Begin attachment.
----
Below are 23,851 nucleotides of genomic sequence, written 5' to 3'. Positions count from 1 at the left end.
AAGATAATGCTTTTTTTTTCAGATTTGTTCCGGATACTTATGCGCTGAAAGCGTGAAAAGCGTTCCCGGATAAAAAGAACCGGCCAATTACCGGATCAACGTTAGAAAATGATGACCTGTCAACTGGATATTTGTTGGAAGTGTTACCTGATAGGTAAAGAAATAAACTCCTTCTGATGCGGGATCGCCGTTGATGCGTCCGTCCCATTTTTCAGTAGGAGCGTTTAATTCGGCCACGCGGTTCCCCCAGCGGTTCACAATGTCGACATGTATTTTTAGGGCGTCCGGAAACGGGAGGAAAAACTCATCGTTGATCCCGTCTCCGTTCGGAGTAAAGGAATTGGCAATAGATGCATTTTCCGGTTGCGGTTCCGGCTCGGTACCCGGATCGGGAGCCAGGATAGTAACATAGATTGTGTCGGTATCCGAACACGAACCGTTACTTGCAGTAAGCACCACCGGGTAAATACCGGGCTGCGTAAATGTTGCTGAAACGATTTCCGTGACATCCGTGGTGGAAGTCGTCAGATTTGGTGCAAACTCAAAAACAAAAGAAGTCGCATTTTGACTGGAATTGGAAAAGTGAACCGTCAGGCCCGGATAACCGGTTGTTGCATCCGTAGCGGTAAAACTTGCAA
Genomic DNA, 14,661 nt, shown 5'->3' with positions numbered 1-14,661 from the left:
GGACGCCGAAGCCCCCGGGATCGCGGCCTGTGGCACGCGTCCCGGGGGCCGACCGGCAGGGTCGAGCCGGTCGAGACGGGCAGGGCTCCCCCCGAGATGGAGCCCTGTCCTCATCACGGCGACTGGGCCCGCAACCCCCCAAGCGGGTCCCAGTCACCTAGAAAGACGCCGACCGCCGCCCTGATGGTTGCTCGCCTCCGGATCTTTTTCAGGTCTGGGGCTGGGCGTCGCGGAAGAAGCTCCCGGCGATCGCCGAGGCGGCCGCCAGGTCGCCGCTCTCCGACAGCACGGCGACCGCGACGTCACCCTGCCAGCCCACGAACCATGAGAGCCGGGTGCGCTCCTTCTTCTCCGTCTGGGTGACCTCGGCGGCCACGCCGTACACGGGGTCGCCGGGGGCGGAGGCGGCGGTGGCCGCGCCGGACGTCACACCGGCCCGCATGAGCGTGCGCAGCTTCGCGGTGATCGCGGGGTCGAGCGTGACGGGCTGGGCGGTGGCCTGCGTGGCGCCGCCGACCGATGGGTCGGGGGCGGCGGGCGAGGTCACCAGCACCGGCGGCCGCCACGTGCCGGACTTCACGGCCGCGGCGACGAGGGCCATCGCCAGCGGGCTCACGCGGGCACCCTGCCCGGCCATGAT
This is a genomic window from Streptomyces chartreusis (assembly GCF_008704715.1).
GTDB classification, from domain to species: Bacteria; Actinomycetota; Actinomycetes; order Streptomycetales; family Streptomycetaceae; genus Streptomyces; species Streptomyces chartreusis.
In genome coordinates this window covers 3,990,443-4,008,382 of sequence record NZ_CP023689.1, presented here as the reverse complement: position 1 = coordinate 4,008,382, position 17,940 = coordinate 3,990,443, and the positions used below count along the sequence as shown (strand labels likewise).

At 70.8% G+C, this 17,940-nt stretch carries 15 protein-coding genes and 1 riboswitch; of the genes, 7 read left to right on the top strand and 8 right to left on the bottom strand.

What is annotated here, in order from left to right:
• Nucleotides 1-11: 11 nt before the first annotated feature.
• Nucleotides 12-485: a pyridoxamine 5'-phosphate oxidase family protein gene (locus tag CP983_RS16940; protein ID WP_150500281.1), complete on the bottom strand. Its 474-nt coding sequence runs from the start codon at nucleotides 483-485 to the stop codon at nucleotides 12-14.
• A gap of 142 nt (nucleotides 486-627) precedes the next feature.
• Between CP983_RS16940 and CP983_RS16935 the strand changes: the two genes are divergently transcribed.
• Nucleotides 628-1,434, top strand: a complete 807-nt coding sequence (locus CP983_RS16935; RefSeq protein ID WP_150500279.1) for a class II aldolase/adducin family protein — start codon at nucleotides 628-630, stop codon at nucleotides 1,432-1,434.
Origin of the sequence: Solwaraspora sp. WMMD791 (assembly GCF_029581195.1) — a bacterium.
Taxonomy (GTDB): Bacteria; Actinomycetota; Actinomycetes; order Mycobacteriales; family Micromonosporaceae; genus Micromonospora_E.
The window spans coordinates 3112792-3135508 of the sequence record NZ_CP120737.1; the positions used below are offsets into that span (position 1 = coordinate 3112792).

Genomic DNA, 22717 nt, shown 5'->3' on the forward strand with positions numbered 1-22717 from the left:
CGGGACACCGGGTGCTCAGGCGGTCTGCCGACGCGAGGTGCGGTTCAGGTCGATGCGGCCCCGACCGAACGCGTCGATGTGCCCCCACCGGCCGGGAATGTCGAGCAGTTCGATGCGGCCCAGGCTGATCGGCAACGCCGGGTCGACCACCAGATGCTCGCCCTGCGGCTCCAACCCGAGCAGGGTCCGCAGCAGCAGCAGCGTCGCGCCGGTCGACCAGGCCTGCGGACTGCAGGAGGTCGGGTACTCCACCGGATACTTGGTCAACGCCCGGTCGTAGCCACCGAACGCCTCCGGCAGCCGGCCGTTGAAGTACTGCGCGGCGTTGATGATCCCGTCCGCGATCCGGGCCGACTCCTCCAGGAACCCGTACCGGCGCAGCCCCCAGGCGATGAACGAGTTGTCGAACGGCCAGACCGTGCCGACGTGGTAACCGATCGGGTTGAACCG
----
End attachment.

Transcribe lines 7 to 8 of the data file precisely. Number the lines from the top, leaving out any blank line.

In genome coordinates this window covers 3,990,443-4,008,382 of sequence record NZ_CP023689.1, presented here as the reverse complement: position 1 = coordinate 4,008,382, position 17,940 = coordinate 3,990,443, and the positions used below count along the sequence as shown (strand labels likewise).

At 70.8% G+C, this 17,940-nt stretch carries 15 protein-coding genes and 1 riboswitch; of the genes, 7 read left to right on the top strand and 8 right to left on the bottom strand.